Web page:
Partial Glossectomy Questions and Advice from Veterinary Professionals

Honey
Rhodesian Ridgeback
9
Moderate condition
0 found helpful
Moderate condition

My dog (9) has a lingual mass back of tongue. No spread to lymph nodes or lungs. It is very hard to make decision about surgery. Wonderful surgeon, but my head is aching with the thought of my sweet girl losing part of her tongue. What if we don't do it??
Biopsy showed aggressive squamous cells

Dr. Callum Turner, DVM
1491 Recommendations
I would recommend surgery on any oral mass where possible as further growth may impede eating and may be easily damaged by foreign objects (sticks etc…). I understand your concern about surgery, but with good perioperative care and appropriate risk management the surgery should go well; ultimately this is your decision, but I would go for it based on the information provided. Regards Dr Callum Turner DVM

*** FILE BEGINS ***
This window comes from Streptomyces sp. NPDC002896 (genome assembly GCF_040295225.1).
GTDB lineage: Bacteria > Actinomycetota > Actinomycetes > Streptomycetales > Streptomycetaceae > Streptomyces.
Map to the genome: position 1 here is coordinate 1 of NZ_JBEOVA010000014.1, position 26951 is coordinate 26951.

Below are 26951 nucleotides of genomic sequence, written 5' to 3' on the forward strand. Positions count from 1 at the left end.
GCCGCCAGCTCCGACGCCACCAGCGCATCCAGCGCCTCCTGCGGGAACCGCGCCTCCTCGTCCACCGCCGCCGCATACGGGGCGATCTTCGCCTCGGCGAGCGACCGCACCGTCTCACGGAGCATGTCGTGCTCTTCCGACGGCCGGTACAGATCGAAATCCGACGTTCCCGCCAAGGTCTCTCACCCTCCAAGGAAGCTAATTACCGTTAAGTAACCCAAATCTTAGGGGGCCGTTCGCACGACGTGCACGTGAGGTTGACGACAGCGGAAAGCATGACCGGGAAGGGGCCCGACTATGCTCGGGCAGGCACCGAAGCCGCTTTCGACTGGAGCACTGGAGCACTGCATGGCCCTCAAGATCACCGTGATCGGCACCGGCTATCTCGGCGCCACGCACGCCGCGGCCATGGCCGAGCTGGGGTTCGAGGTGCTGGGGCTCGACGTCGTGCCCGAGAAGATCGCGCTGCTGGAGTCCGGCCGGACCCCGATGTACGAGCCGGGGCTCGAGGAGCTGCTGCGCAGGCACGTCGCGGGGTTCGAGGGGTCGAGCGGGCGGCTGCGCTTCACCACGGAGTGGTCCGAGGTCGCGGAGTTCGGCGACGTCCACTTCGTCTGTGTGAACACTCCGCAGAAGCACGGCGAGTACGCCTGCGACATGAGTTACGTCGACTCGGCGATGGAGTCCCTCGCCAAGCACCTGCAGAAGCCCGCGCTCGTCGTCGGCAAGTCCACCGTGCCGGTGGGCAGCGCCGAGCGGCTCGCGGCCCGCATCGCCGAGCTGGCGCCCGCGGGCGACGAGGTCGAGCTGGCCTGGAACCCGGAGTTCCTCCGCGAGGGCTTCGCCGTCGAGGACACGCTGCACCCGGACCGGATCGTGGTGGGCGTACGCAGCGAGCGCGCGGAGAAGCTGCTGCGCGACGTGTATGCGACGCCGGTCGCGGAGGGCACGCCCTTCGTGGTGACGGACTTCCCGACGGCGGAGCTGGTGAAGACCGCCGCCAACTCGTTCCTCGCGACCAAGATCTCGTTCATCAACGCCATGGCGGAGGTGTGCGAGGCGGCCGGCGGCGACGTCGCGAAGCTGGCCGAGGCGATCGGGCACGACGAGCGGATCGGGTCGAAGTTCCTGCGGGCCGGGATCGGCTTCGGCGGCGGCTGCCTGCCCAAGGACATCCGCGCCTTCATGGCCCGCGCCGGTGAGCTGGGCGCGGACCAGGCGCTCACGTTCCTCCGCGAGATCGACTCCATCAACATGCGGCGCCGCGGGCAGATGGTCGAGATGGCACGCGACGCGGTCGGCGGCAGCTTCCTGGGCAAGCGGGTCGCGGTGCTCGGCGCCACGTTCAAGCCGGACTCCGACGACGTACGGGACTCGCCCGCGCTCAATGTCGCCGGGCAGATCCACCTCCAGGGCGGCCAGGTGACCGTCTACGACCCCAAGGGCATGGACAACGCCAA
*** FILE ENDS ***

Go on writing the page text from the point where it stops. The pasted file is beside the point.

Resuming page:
My dog also just recently was diagnosed with melanoma on the base of her tongue that extends right up to the midline. I wish surgery was an option but going up or past midline will compromise the viability and blood supply to the tongue. I'm wondering about complete amputation of the tongue. There are some stories of dogs adjusting to this and eventually learning to eat and drink without a feeding tube. Just wondering if others have experienced this and how was adjustment and care of your dog after the amputation.